Linebackers hit running backs, running backs hit linebackers, and UCLA's Myles Jack and Washington's Shaq Thompson will be hitting each other plenty by lining up at both positions Saturday.
"I guess we should start our own little group," Jack said. "Maybe (design) a shirt or something."
Jack electrified the Pac-12 last season by winning both the conference's offensive and defensive freshman of the year awards, but Thompson has been even more impressive by scoring four defensive touchdowns this season and rushing for 174 yards and one touchdown in a win at Colorado last week.
With Thompson likely to start at running back again and see time at linebacker against the 18th-ranked Bruins (7-2, 4-2 Pac-12), the two stars should be on the field enough to talk shop.
They already share a relationship, as Thompson hosted Jack during his official recruiting visit to Washington in 2013. They still trade text messages, with Thompson confirming he would play offense this season when Jack inquired over the summer.
And while Thompson never asked for advice on how to handle both sides of the ball, Jack definitely understands the physical and mental challenges that come with double duty, everything from learning two playbooks to the exhaustion of playing up to 100 snaps per game.
As each has the talent and work ethic necessary to succeed at both positions, Jack is looking forward to seeing how he measures up with Thompson against the Huskies (6-3, 2-3).
"I definitely think it will be a little competition between us to see, I guess, who is the best running backer. It will be fun. Hopefully he'll be on defense and I'll get to tackle him and he'll get to tackle me. I think that's good for the game."
Those collisions are more likely to come with Jack on defense. His effectiveness as a running back has dropped off significantly this season, averaging just 3.2 yards per carry, though he does have two touchdowns.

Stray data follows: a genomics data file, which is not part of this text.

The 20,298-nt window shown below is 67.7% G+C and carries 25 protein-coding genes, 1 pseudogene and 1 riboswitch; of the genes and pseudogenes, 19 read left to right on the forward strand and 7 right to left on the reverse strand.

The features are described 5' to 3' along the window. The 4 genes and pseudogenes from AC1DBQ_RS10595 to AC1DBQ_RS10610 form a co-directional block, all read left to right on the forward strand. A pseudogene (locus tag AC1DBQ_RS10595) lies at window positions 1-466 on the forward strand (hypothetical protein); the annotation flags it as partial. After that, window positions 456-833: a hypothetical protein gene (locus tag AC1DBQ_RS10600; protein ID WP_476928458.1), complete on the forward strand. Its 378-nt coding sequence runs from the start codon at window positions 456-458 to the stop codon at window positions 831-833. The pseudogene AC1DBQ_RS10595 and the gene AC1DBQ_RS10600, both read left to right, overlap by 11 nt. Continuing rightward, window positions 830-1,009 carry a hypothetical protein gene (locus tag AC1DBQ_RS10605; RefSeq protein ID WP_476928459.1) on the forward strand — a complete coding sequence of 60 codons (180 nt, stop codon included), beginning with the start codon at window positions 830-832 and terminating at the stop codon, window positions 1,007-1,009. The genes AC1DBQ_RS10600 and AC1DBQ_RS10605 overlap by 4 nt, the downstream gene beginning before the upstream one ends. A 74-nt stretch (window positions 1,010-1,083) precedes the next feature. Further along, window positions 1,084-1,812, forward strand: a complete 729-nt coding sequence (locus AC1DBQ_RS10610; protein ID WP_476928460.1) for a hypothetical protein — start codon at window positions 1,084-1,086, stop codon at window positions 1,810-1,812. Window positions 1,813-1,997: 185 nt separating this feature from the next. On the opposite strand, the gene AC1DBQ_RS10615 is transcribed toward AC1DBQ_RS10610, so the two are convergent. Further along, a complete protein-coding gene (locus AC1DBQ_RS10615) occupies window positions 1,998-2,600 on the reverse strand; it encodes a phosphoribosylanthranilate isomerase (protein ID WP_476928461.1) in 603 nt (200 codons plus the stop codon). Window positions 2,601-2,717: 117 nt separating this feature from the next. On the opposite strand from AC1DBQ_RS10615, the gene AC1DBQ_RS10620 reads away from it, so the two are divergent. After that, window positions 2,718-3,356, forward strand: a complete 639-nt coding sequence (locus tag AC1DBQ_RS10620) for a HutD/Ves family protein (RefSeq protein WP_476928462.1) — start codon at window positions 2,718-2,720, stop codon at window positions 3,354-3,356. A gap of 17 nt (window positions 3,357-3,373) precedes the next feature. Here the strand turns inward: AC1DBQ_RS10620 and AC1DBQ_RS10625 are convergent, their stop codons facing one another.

In the 17-7 win over Arizona, Jack had 13 yards on six carries as the Wildcats defense was selling out to stop the run every time he lined up in the backfield.
"The linebackers, as soon as I came in they were coming in hot," Jack said. "They were blitzing. I didn't see any pass reads in them."
Quarterback Brett Hundley hinted that aggression could be used against future opponents with play-action, though there could be limitations because of how Jack is featured. Jack plays in a heavy personnel package that lends itself mostly to short yardage and goal-line situations, while Thompson has been integrated into the entire Washington offense.
But Jack has had offers to move to running back on a permanent basis, with assistant coach Kennedy Polamalu asking once a week. He declines because "defense is a calling."
"That's really what I want to do," Jack added. "I feel like I can be a dominant player on the defensive side of the ball and still get a couple carries every once in a while on offense if need be."
Even Hundley was unaware of the standing offer.
"Really? Oh wow," Hundley said. "I'm glad he stayed on defense. He is good at linebacker. He's good at running back, too."
No change is coming, though Jack said he would consider his options if his NFL prospects would be better served by moving to offense.
"If it came from a credible source, from somebody who really thought that was the case, I would really have to look into that," Jack said. "I'm an open-minded person. I'm blessed with the ability to do both."
The immediate concern for Jack is keeping his emotions in check. Two personal foul penalties during the opening drive against Arizona effectively gifted the Wildcats their only points, and he said it won't happen again during his homecoming, as Jack grew up less than 10 miles away from Husky Stadium in Bellevue, Wash.
As for the position of "running backer" that he and Thompson share, Jack would have no qualms trading in his shirt or membership in the group.
"I'm just going to ride it for as long as it takes me," Jack said. "If linebacker doesn't work out, I guess I could migrate over to the running back side. I have options."